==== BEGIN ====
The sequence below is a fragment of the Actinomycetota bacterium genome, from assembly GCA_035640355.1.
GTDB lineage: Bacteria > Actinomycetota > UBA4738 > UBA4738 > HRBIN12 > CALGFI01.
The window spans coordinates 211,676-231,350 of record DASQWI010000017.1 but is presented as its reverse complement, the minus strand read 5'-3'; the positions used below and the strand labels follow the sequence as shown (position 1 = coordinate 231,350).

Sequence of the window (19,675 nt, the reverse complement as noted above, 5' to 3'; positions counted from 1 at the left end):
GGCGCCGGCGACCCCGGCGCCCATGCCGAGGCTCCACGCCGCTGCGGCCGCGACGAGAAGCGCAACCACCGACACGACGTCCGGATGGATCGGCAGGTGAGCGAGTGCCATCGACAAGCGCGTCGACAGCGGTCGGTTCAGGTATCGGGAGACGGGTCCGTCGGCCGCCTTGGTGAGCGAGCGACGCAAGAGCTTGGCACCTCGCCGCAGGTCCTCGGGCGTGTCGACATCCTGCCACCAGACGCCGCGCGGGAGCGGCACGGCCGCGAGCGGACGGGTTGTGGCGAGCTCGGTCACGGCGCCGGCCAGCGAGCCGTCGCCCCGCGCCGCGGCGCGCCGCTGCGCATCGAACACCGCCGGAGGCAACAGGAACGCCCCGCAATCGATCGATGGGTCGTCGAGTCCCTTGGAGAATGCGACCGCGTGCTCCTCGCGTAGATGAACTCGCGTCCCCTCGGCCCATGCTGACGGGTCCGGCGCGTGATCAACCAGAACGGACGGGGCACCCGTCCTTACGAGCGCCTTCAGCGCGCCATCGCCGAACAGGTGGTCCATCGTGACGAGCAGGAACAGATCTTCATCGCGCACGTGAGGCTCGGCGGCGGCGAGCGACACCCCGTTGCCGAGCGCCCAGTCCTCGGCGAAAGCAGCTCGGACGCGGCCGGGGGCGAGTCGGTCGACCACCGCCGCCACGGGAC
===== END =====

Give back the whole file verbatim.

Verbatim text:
The sequence below is a fragment of the Actinomycetota bacterium genome, from assembly GCA_035640355.1.
GTDB lineage: Bacteria > Actinomycetota > UBA4738 > UBA4738 > HRBIN12 > CALGFI01.
The window spans coordinates 211,676-231,350 of record DASQWI010000017.1 but is presented as its reverse complement, the minus strand read 5'-3'; the positions used below and the strand labels follow the sequence as shown (position 1 = coordinate 231,350).

Sequence of the window (19,675 nt, the reverse complement as noted above, 5' to 3'; positions counted from 1 at the left end):
GGCGCCGGCGACCCCGGCGCCCATGCCGAGGCTCCACGCCGCTGCGGCCGCGACGAGAAGCGCAACCACCGACACGACGTCCGGATGGATCGGCAGGTGAGCGAGTGCCATCGACAAGCGCGTCGACAGCGGTCGGTTCAGGTATCGGGAGACGGGTCCGTCGGCCGCCTTGGTGAGCGAGCGACGCAAGAGCTTGGCACCTCGCCGCAGGTCCTCGGGCGTGTCGACATCCTGCCACCAGACGCCGCGCGGGAGCGGCACGGCCGCGAGCGGACGGGTTGTGGCGAGCTCGGTCACGGCGCCGGCCAGCGAGCCGTCGCCCCGCGCCGCGGCGCGCCGCTGCGCATCGAACACCGCCGGAGGCAACAGGAACGCCCCGCAATCGATCGATGGGTCGTCGAGTCCCTTGGAGAATGCGACCGCGTGCTCCTCGCGTAGATGAACTCGCGTCCCCTCGGCCCATGCTGACGGGTCCGGCGCGTGATCAACCAGAACGGACGGGGCACCCGTCCTTACGAGCGCCTTCAGCGCGCCATCGCCGAACAGGTGGTCCATCGTGACGAGCAGGAACAGATCTTCATCGCGCACGTGAGGCTCGGCGGCGGCGAGCGACACCCCGTTGCCGAGCGCCCAGTCCTCGGCGAAAGCAGCTCGGACGCGGCCGGGGGCGAGTCGGTCGACCACCGCCGCCACGGGAC